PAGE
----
Featured Resource Pages
The following pages are highlighted as useful resources for educators.
Use the filters below to search by century, era, geography, type of resource, and other topics of interest to students of the medieval past.
Click the numbered pages at the bottom of this page to browse all content.
These videos describe and demonstrate the use of digital resources that will aid researchers and teachers as they understand and describe geography and its social impacts in the middle ages. Many of the tools and concepts may be useful to scholars of late antiquity and global medievalism as well.
Closed captioning is provided.
Access resources and research about the significance of interactions between different parts of the globe in the medieval era.
Access a new translation of the Zhufan zhi (Gazetteer of Foreign Lands), produced by a medieval Chinese official.
This digital tour of the museum takes visitors through four spaces that evoke innovative medieval settings.
Browse a digital collection of Roman curse tablets discovered in Britain, with introductions to the corpus.
View bibliographies, manuscript collections, and other resources pertaining to Byzantine and adjacent cultures and materials.
Browse a blog that links to resources and documents pertaining to late antique Christianity and its manuscript traditions.
Access a resource page for Coptic manuscripts, texts, bibliographies, and much more.
View a digital game centered around imagery found in medieval illuminated manuscripts.
View scans of unusual or humorous illuminations, intended to create interest in medieval culture.
This video highlights ideas about teaching an exemplum from an early 14th century Middle English text in tandem with a 1950s American Horror comic.
Browse grammars and literature pertaining to languages such as Indic, Iranian, Tocharian, Armenian, Baltic, Slavonic, Germanic, Greek, Italic, Celtic, Tamil, Chinese, etc.
Access grammars and introductions to such Iranian topics as Manichaeism, Zoroastrianism, and Sorani Kurdish language, from Harvard University.
This video offers an introduction to Talis Elevate (https://talis.com/talis-elevate/), a digital resource annotation tool used in the School of History and Heritage at the University of Lincoln (UK) since September 2018. Talis Elevate was initially used to foreground students' online reading practices outside class (to support collaboration, preparation and assessment), but since the pandemic it has been used in a variety of different ways across the curriculum. Talis's developers are now exploring the broader pedagogic implications of our use of this tool under the rubric 'active online reading' and welcome input from other users of Talis Elevate and similar resource annotation tools.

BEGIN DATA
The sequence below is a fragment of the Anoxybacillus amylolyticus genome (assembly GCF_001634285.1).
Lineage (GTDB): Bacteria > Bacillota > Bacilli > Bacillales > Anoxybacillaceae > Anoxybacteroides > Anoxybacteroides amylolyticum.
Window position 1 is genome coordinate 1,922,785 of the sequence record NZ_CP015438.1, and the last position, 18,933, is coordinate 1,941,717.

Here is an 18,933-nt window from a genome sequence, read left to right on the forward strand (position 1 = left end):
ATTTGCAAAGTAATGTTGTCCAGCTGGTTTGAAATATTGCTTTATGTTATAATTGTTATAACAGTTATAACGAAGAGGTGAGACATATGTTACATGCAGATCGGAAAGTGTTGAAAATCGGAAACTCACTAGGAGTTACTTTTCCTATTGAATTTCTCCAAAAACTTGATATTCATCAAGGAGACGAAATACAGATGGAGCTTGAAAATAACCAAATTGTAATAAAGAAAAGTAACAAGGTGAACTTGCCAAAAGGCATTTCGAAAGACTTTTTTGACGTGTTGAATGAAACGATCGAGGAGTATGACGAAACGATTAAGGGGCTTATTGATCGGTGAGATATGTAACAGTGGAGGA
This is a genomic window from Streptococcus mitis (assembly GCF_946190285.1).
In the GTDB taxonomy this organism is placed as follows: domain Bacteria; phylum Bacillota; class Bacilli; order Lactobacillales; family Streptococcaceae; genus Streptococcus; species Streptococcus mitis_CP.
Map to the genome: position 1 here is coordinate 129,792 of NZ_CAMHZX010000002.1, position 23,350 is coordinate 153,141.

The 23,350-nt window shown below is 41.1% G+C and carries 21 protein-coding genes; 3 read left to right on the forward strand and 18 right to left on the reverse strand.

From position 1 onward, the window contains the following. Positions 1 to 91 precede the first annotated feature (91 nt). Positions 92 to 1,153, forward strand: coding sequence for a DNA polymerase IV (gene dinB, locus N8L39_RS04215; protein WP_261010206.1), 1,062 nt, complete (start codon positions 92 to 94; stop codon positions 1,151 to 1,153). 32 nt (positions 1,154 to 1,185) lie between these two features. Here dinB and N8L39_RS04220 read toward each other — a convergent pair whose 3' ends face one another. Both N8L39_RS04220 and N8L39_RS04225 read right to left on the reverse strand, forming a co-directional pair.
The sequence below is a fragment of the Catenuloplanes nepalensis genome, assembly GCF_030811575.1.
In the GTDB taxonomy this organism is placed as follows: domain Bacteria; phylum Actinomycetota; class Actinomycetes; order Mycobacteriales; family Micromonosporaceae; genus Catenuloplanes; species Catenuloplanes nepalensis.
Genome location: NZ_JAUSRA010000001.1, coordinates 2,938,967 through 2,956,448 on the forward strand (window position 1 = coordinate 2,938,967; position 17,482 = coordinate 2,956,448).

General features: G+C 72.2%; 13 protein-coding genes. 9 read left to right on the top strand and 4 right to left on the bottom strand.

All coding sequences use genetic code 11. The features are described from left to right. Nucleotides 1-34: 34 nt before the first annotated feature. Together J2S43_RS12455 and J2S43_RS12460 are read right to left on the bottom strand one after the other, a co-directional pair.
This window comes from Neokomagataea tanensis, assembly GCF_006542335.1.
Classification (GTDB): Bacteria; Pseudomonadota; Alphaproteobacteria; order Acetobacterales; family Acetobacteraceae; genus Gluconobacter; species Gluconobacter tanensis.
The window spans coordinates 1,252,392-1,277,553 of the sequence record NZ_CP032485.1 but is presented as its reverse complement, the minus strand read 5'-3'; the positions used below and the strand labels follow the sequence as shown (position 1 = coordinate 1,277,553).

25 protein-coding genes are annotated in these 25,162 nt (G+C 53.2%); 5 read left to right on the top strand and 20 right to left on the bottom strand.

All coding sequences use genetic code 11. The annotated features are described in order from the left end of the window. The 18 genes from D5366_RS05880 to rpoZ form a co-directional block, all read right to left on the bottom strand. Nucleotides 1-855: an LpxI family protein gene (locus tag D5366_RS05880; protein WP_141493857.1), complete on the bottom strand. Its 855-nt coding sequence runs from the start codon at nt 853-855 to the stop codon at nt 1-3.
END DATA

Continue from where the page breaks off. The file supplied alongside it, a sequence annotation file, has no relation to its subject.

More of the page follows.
This video introduction to the Books of Duchesses digital mapping project allows users to explore the kinds of texts women readers owned in the middle ages, where these readers lived, and whether the books are still with us today. A beautiful project that fleshes out questions of medieval female readers and writers.
Browse important sources for Pahlavi and other Persian history and thought, including Zoroastrian and Manichaean sources.
Curated and produced by a team of 3 volunteers at the KB, National Library of the Netherlands, the Medieval Memes site allows you to make your own memes with the images they provide, or ones you choose yourself.
Search a database of 1,176 late antique persons/groups and their connections, 422 locations, and 497 cases of clerical exile.
Find examples of Genizah manuscripts that illustrate the usefulness of manuscript data for historical and cultural work.
Canto per Canto: Conversations with Dante in Our Time is a collaborative initiative between New York University's Department of Italian Studies and Casa Italiana Zerilli-Marimò, and the Dante Society of America. The aim is to produce podcast conversations about all 100 cantos of the Divine Comedy, to be completed within the seventh centenary of Dante's death in 2021.